Holidays exist for a variety of reasons. Religious traditions. Marking the occasion of a battle won. Even commemorating an event of historic and/or mythic proportion. However, in my experience, the reasons for the holidays are not usually reflected in the ceremonies themselves. The resurrection of Christ? Let’s dye eggs and hide them all over the yard. All the snakes being driven from Ireland? Let’s get fall down sloppy drunk. The 4th of July does have fireworks, ostensibly to remind us of “the rocket’s red glare”… but the greater tradition seems to have become the first big barbecue of summer. Similarly… and frankly to a much more disgusting extent… Thanksgiving is the one holiday that, more than any other, represents the grand American custom of over-consumption.
Whatever your political or historical understanding of the origins of the holiday, chances are that your celebration this weekend will closely resemble the one replicating itself all across this great land of ours. Friends and family will travel… often great distances… to congregate and spend time with loved ones who we wouldn’t visit if it weren’t for the excuse or the expectations of tradition. (How often do we need to hear that it’s “the busiest travel day of the year?”) The effort these journeys require therefore only seems to raise the bar for the magnitude of the feast itself. A disproportionate amount of time and money is devoted to the preparation of this one meal. Its scale and expansiveness must elicit awe even from the most overfed of us. So we start by seeking out the largest bird we can find/carry, cleaning out its innards and then filling it to capacity with delicious, starchy goodness. (I find the concept of “stuffin’” itself a specifically American phenomenon.) Then we prepare a myriad of side dishes, also mostly of the starchy variety. And after we’ve sated ourselves with seconds and thirds to an almost competitive extent, the host of the event then asks “who’s saved room for pie?” The rest of the day will usually be a blur, drifting in and out of a tryptophan-induced malaise.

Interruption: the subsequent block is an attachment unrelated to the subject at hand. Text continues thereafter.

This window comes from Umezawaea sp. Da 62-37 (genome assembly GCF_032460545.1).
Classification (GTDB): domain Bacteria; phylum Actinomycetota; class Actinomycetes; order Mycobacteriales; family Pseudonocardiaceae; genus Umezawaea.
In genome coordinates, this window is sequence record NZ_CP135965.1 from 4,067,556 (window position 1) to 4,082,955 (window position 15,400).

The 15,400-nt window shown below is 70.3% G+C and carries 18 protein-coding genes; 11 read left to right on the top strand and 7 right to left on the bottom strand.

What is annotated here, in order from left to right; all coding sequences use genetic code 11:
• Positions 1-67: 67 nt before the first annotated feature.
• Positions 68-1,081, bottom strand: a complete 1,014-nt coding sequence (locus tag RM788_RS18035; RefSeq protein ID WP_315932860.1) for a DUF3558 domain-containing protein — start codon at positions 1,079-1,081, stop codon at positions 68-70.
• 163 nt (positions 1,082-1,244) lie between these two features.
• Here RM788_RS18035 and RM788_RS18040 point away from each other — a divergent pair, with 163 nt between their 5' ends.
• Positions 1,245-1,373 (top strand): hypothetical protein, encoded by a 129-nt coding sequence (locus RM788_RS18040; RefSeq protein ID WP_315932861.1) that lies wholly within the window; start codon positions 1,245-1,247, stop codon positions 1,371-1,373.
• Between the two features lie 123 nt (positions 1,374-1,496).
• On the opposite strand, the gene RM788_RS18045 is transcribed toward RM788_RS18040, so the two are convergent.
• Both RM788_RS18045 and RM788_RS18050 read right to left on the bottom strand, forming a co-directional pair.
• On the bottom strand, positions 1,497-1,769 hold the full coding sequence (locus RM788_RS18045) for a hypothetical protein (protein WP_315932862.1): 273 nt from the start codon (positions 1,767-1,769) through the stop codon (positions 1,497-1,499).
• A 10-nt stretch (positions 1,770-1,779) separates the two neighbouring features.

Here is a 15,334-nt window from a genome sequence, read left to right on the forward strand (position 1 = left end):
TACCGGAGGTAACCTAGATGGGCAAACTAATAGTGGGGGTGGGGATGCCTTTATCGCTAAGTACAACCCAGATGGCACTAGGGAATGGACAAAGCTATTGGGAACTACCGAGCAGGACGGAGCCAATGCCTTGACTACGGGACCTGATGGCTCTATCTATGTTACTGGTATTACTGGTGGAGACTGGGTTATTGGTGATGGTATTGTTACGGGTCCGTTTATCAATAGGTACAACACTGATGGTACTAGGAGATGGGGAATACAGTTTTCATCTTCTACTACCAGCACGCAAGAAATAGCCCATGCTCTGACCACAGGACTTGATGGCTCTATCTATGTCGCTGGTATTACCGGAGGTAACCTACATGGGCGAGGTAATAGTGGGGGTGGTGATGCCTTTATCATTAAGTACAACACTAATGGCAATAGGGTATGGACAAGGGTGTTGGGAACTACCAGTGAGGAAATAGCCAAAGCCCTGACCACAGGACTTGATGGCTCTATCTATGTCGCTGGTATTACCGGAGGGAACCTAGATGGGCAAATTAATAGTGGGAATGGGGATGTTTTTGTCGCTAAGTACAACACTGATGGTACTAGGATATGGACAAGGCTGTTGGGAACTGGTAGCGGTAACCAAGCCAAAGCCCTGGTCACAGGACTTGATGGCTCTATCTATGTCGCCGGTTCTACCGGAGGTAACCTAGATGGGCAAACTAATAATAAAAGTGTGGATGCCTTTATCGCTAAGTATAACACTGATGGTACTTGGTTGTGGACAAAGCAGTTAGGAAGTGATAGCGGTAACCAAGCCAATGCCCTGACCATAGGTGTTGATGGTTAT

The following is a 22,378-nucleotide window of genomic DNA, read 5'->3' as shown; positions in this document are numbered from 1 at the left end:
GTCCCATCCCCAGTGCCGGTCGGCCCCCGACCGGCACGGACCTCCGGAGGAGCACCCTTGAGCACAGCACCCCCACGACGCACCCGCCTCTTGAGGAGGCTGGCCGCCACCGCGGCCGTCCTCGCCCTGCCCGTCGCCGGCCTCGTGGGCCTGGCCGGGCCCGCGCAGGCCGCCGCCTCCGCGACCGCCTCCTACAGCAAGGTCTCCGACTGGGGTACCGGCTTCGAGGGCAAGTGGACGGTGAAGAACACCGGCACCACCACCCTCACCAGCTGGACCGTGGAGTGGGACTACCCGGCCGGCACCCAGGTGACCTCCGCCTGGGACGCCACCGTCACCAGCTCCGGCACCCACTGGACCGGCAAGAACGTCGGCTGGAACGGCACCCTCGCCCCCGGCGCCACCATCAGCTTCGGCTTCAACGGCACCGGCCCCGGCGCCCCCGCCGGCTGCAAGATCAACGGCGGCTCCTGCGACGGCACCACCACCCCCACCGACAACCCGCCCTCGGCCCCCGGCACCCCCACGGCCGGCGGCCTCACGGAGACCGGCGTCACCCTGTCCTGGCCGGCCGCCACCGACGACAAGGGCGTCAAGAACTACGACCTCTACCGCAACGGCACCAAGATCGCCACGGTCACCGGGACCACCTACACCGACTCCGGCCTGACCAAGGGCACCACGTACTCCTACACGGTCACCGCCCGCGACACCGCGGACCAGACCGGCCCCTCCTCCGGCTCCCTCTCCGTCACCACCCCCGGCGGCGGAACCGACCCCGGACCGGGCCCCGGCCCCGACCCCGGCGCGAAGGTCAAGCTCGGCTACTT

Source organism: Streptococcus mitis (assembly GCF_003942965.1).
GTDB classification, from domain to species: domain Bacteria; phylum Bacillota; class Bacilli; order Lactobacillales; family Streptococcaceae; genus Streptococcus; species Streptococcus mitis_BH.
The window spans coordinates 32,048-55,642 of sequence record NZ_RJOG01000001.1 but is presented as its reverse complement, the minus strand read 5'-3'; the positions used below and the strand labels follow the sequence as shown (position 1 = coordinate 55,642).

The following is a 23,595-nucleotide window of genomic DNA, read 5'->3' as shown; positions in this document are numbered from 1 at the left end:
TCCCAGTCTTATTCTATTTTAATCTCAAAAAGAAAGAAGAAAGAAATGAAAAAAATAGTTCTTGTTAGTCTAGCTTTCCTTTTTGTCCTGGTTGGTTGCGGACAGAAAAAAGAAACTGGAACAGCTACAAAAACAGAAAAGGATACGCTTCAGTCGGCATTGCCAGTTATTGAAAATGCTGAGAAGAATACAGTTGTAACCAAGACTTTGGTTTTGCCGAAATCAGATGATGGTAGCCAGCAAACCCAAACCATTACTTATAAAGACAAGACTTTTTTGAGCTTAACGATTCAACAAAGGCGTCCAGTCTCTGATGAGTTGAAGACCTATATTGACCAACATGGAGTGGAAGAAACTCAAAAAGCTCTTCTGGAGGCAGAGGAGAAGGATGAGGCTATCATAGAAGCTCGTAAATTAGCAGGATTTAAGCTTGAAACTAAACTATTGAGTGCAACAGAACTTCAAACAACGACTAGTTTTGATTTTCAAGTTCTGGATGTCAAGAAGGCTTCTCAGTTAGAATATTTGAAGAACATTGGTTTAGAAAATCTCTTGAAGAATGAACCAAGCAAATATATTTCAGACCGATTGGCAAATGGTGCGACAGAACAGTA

Now before I make it seem as though I’m above all of this dysfunction, I must confess to being guilty as charged on all counts of the above ritual. But having spent the better part of the past year developing and producing a series about food addiction, I can’t help but look at our culture and ask myself “why?” What is it about American culture that seems to institutionalize gluttony? The holidays, beginning with Thanksgiving, seems to be an understood period of complete wretched excess, culminating with the drunken revelry of New Years Eve, which in turn leads to the inevitable New Years resolutions, with curtailing such over-indulgence topping most of our lists. We are an ambivalent people, wanting the right and the ability to take giant leaps away from responsibility until we’re confronted with the price such living exacts. And that’s just on a personal level. I believe many of us are also conflicted about enjoying such sybaritic pleasures in the face of famine and tragedy, even in our own backyard. Most Americans I know do truly care about the plight we see all around us. I think we are a good hearted people, even if we often do proceed with blinders through our lives. So maybe the one aspect of this annual ceremony on which we should better reflect is the giving of thanks. If you are like me, you will be sitting down to a fuller table than most people in the world will ever see. If that’s the case, perhaps we should use the day to discuss, explore and commit to sharing some of this tremendous bounty with which we are so blessed. If we could find a way, wouldn’t it be wonderful to allow more people to share in the experience of having something for which to give thanks… and wouldn’t that leave us all feeling fuller in a truer sense? Just food for thought.